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Re: Sequence type and other related questions

From: Jerome Simeon <simeon@research.bell-labs.com>
Date: 15 Jul 2003 13:43:57 -0400
To: Paul Duffin <pduffin@volantis.com>
Cc: Torsten Grust <grust@inf.uni-konstanz.de>, www-ql@w3.org
Message-Id: <1058291036.1344.117.camel@localhost.localdomain>

Paul,

The type system of XPath and XQuery is (based on) XML Schema. XML Schema
provides types for sequences of items (or nodes). The connection between
XML Schema and the XPath and XQuery type system is described in the
XQuery 1.0 and XPath 2.0 Formal Semantics, which is what Torsten pointed
you to.

For instance, the following XML Schema element declaration:

<xs:element name="a" type="T"/>
<complexType name="T">
  <xs:sequence>
    <xs:element name="b" type="xs:string"/>
    </xs:element name="c" type="xs:integer" maxOccurs="unbounded"/>
  </xs:sequence>
</complexType>

In the XQuery type system, this is written as:

define element a of type T
define type T {
  element b of type xs:string,
  element c of type xs:integer+
}

The key point here is that the content model of a complex type
effectively acts as a 'type' for a sequence of items (nodes).

At the XQuery type system level, that means:

  element b of type xs:string, element c of type xs:integer+

is a type of a sequence of one element containing a string, followed by
one or more elements c of type xs:integer.

Finally, there is a connection with 'SequenceTypes' in XQuery.
SequenceTypes are used to refer to XML Schema types, but can also
indicate a collection (using an occurrence indicator).

For instance:

The sequence type: element(a)+
Corresponds to the type: element a+ in the XQuery type system.

However, sequence types cannot express all kinds of sequences from
schema (they cannot express choice, all groups, or sequences of
heterogeneous elements).

Hope this helps,
- Jerome

On Tue, 2003-07-15 at 12:18, Paul Duffin wrote:
> Torsten,
>      It does a little.
> 
> I am more interested in the usage of this within XPath than in XQuery. I 
> am not sure whether this mailing list is the right one to use it is just 
> it is referred to from the same page that refers to the XPath/XQuery 
> model and functions / operators.
> 
> I cannot find anything within the XPath specifications that relate to 
> this. The closest I found was the SequenceType but that does not appear 
> to match what you describe below.
> 
> Torsten Grust wrote:
> > Paul,
> > 
> >   does the following help?
> > 
> > On July 15 (11:03 +0100), Paul Duffin wrote with possible deletions:
> > |
> > | The section on sequences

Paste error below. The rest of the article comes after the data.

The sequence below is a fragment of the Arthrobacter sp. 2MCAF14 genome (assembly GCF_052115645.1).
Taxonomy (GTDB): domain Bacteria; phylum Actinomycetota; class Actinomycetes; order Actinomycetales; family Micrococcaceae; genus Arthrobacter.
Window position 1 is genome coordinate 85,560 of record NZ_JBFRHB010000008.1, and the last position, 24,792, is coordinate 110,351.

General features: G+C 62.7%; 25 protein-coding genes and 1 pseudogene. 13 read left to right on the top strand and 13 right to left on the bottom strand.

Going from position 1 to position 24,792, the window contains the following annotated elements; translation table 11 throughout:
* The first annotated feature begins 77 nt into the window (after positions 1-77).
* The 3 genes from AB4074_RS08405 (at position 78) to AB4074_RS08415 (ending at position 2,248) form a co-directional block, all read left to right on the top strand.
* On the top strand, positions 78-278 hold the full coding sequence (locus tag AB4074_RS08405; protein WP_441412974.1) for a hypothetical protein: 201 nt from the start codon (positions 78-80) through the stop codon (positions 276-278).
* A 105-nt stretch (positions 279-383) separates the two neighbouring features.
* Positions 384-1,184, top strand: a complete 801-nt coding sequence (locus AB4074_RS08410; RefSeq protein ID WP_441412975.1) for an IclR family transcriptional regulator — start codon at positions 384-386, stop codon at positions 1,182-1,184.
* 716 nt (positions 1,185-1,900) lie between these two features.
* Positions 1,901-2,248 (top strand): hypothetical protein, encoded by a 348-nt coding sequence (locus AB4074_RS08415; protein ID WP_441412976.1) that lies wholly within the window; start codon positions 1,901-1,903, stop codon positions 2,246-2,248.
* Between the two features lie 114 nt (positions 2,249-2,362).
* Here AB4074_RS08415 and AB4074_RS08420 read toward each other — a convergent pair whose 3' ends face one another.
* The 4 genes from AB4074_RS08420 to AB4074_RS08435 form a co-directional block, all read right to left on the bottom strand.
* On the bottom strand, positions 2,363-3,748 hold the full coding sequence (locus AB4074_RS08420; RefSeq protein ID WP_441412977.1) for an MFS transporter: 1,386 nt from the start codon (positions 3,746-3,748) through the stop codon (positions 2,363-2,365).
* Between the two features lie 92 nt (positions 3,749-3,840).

> > | (http://www.w3.org/TR/xpath-datamodel/#sequences) states that a sequence
> > | that contains a single item is indistinguishable from the item itself.
> > | Among other things this means that a sequence with one item in it has
> > | the same type as that item. Therefore sequences must have types.
> > |
> > | This raises a couple of questions.
> > |
> > | What is the type of a sequence with two (or more) items in it which are
> > | potentially different ?
> > |
> > | Is it just a generic sequence type, is it the type which is the closest
> > | ancestor of all the item types, or something else ?
> > 
> > For two items x and y of types s and t, respectively, the sequence
> > value (x,y) has type s,t.  Note that (.,.) (the ``comma'') is used as
> > a binary type constructor in forming the type s,t.
> > 
> > As a derivation rule:
> > 
> >                     E |- x:s   E |- y:t
> >                    ---------------------
> >                      E |- (x,y) : s,t
> > 
> > 
> > What you refer to above (``closest ancestor'') might be related to
> > approximations of such sequence types:
> > 
> > The XQuery Formal Semantics sometimes compute (more or less rough)
> > approximations of these types (e.g., during the typing of a for-bound
> > variable).   An approximation of the type  s,t  is
> > 
> >                               (s | t)+
> > 
> > computed as
> > 
> >                         prime (s,t) quantifier (s,t)
> >                         \_________/ \______________/
> >                           = s | t        = +
> > 
> > Note that information about the order of s and t in the original type
> > as well as information about the exact number of occurrences of s and
> > t in the original type are lost.  We do however have
> > 
> >                             s,t <: (s | t)+
> > 
> > which ensures that typing the rest of program using the approximation
> > is safe.
> > 
> > | What is the type of an empty sequence ?
> > 
> > The type of the empty sequence is the special type empty.
> > 
> > 
> > Greetings,
> >    --Torsten
> > 
> > --
> >   | Dr. Torsten Grust                          Torsten.Grust@uni-konstanz.de |
> >   |                                   http://www.inf.uni-konstanz.de/~grust/ |
> >   | Database Research Group, University of Konstanz (Lake Constance/Germany) |
> >   |             (Please avoid sending me MS Word or PowerPoint attachments.) |
-- 
Jerome Simeon <simeon@research.bell-labs.com>
Received on Tuesday, 15 July 2003 12:43:13 UTC

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